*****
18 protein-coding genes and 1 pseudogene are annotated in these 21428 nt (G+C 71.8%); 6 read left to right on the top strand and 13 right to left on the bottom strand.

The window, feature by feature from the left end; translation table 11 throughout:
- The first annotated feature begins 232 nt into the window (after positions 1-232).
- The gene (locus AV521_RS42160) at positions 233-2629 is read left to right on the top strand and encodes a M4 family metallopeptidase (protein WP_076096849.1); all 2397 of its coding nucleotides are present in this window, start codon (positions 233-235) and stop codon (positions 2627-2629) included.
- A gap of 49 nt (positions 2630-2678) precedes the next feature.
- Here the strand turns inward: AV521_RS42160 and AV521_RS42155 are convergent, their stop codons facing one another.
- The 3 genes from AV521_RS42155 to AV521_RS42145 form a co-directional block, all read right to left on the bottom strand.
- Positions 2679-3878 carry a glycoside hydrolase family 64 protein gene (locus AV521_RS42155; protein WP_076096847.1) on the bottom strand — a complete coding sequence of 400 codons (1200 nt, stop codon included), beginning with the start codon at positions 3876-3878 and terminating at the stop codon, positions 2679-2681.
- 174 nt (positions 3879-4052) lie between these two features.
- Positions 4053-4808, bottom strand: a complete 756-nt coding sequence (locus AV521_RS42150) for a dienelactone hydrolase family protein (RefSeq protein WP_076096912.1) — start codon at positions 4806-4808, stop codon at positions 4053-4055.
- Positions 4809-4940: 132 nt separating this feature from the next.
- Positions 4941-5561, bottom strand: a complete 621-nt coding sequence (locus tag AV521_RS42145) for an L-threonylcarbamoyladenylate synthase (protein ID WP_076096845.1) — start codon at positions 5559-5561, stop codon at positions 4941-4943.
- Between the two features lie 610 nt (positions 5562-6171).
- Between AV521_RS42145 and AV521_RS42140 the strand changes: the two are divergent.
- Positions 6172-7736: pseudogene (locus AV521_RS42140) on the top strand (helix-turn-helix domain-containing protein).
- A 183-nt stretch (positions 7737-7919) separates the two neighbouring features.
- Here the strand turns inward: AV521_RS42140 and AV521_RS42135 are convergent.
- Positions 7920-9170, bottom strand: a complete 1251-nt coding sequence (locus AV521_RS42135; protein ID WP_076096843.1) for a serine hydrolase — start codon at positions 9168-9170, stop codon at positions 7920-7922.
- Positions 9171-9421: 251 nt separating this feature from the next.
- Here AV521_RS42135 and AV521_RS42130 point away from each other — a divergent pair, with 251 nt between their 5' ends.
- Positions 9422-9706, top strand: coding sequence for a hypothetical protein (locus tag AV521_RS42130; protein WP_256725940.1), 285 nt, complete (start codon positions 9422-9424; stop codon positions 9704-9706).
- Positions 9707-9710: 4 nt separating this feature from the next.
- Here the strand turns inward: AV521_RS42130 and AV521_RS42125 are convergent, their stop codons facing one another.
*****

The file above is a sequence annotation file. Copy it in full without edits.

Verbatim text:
18 protein-coding genes and 1 pseudogene are annotated in these 21428 nt (G+C 71.8%); 6 read left to right on the top strand and 13 right to left on the bottom strand.

The window, feature by feature from the left end; translation table 11 throughout:
- The first annotated feature begins 232 nt into the window (after positions 1-232).
- The gene (locus AV521_RS42160) at positions 233-2629 is read left to right on the top strand and encodes a M4 family metallopeptidase (protein WP_076096849.1); all 2397 of its coding nucleotides are present in this window, start codon (positions 233-235) and stop codon (positions 2627-2629) included.
- A gap of 49 nt (positions 2630-2678) precedes the next feature.
- Here the strand turns inward: AV521_RS42160 and AV521_RS42155 are convergent, their stop codons facing one another.
- The 3 genes from AV521_RS42155 to AV521_RS42145 form a co-directional block, all read right to left on the bottom strand.
- Positions 2679-3878 carry a glycoside hydrolase family 64 protein gene (locus AV521_RS42155; protein WP_076096847.1) on the bottom strand — a complete coding sequence of 400 codons (1200 nt, stop codon included), beginning with the start codon at positions 3876-3878 and terminating at the stop codon, positions 2679-2681.
- 174 nt (positions 3879-4052) lie between these two features.
- Positions 4053-4808, bottom strand: a complete 756-nt coding sequence (locus AV521_RS42150) for a dienelactone hydrolase family protein (RefSeq protein WP_076096912.1) — start codon at positions 4806-4808, stop codon at positions 4053-4055.
- Positions 4809-4940: 132 nt separating this feature from the next.
- Positions 4941-5561, bottom strand: a complete 621-nt coding sequence (locus tag AV521_RS42145) for an L-threonylcarbamoyladenylate synthase (protein ID WP_076096845.1) — start codon at positions 5559-5561, stop codon at positions 4941-4943.
- Between the two features lie 610 nt (positions 5562-6171).
- Between AV521_RS42145 and AV521_RS42140 the strand changes: the two are divergent.
- Positions 6172-7736: pseudogene (locus AV521_RS42140) on the top strand (helix-turn-helix domain-containing protein).
- A 183-nt stretch (positions 7737-7919) separates the two neighbouring features.
- Here the strand turns inward: AV521_RS42140 and AV521_RS42135 are convergent.
- Positions 7920-9170, bottom strand: a complete 1251-nt coding sequence (locus AV521_RS42135; protein ID WP_076096843.1) for a serine hydrolase — start codon at positions 9168-9170, stop codon at positions 7920-7922.
- Positions 9171-9421: 251 nt separating this feature from the next.
- Here AV521_RS42135 and AV521_RS42130 point away from each other — a divergent pair, with 251 nt between their 5' ends.
- Positions 9422-9706, top strand: coding sequence for a hypothetical protein (locus tag AV521_RS42130; protein WP_256725940.1), 285 nt, complete (start codon positions 9422-9424; stop codon positions 9704-9706).
- Positions 9707-9710: 4 nt separating this feature from the next.
- Here the strand turns inward: AV521_RS42130 and AV521_RS42125 are convergent, their stop codons facing one another.